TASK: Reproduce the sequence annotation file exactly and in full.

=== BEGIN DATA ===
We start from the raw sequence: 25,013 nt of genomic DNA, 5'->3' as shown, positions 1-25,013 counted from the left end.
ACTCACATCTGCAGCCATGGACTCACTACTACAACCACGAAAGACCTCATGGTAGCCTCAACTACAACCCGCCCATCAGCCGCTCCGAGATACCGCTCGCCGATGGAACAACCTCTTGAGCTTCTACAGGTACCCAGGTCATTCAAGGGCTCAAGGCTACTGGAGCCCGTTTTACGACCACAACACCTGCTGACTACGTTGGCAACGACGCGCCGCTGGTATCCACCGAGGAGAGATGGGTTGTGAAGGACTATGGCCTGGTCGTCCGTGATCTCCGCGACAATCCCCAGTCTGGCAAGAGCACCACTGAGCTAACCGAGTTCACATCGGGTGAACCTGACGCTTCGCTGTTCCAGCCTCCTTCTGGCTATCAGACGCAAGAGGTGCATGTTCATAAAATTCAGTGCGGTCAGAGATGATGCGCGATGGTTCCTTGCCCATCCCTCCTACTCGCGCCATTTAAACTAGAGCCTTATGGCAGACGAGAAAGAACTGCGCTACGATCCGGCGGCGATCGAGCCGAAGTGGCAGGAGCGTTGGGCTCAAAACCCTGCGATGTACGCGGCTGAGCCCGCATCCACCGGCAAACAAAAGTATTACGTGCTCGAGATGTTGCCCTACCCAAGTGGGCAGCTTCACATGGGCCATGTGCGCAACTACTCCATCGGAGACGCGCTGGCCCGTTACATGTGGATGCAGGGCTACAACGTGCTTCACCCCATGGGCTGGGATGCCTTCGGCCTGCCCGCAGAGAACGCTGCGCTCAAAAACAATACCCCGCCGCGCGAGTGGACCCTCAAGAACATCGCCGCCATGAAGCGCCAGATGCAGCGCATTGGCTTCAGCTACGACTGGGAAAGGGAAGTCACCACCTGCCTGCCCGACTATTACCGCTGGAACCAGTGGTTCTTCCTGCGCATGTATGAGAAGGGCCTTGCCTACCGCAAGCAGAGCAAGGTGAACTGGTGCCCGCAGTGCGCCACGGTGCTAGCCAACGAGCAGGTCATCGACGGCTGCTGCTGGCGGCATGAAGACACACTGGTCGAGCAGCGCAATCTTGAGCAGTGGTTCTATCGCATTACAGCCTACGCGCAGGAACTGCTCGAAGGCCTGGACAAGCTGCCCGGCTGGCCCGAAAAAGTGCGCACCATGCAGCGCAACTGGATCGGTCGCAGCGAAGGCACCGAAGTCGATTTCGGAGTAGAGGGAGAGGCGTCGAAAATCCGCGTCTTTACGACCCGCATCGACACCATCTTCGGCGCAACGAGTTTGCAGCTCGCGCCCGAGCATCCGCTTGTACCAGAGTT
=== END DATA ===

We start from the raw sequence: 25,013 nt of genomic DNA, 5'->3' as shown, positions 1-25,013 counted from the left end.
ACTCACATCTGCAGCCATGGACTCACTACTACAACCACGAAAGACCTCATGGTAGCCTCAACTACAACCCGCCCATCAGCCGCTCCGAGATACCGCTCGCCGATGGAACAACCTCTTGAGCTTCTACAGGTACCCAGGTCATTCAAGGGCTCAAGGCTACTGGAGCCCGTTTTACGACCACAACACCTGCTGACTACGTTGGCAACGACGCGCCGCTGGTATCCACCGAGGAGAGATGGGTTGTGAAGGACTATGGCCTGGTCGTCCGTGATCTCCGCGACAATCCCCAGTCTGGCAAGAGCACCACTGAGCTAACCGAGTTCACATCGGGTGAACCTGACGCTTCGCTGTTCCAGCCTCCTTCTGGCTATCAGACGCAAGAGGTGCATGTTCATAAAATTCAGTGCGGTCAGAGATGATGCGCGATGGTTCCTTGCCCATCCCTCCTACTCGCGCCATTTAAACTAGAGCCTTATGGCAGACGAGAAAGAACTGCGCTACGATCCGGCGGCGATCGAGCCGAAGTGGCAGGAGCGTTGGGCTCAAAACCCTGCGATGTACGCGGCTGAGCCCGCATCCACCGGCAAACAAAAGTATTACGTGCTCGAGATGTTGCCCTACCCAAGTGGGCAGCTTCACATGGGCCATGTGCGCAACTACTCCATCGGAGACGCGCTGGCCCGTTACATGTGGATGCAGGGCTACAACGTGCTTCACCCCATGGGCTGGGATGCCTTCGGCCTGCCCGCAGAGAACGCTGCGCTCAAAAACAATACCCCGCCGCGCGAGTGGACCCTCAAGAACATCGCCGCCATGAAGCGCCAGATGCAGCGCATTGGCTTCAGCTACGACTGGGAAAGGGAAGTCACCACCTGCCTGCCCGACTATTACCGCTGGAACCAGTGGTTCTTCCTGCGCATGTATGAGAAGGGCCTTGCCTACCGCAAGCAGAGCAAGGTGAACTGGTGCCCGCAGTGCGCCACGGTGCTAGCCAACGAGCAGGTCATCGACGGCTGCTGCTGGCGGCATGAAGACACACTGGTCGAGCAGCGCAATCTTGAGCAGTGGTTCTATCGCATTACAGCCTACGCGCAGGAACTGCTCGAAGGCCTGGACAAGCTGCCCGGCTGGCCCGAAAAAGTGCGCACCATGCAGCGCAACTGGATCGGTCGCAGCGAAGGCACCGAAGTCGATTTCGGAGTAGAGGGAGAGGCGTCGAAAATCCGCGTCTTTACGACCCGCATCGACACCATCTTCGGCGCAACGAGTTTGCAGCTCGCGCCCGAGCATCCGCTTGTACCAGAGTT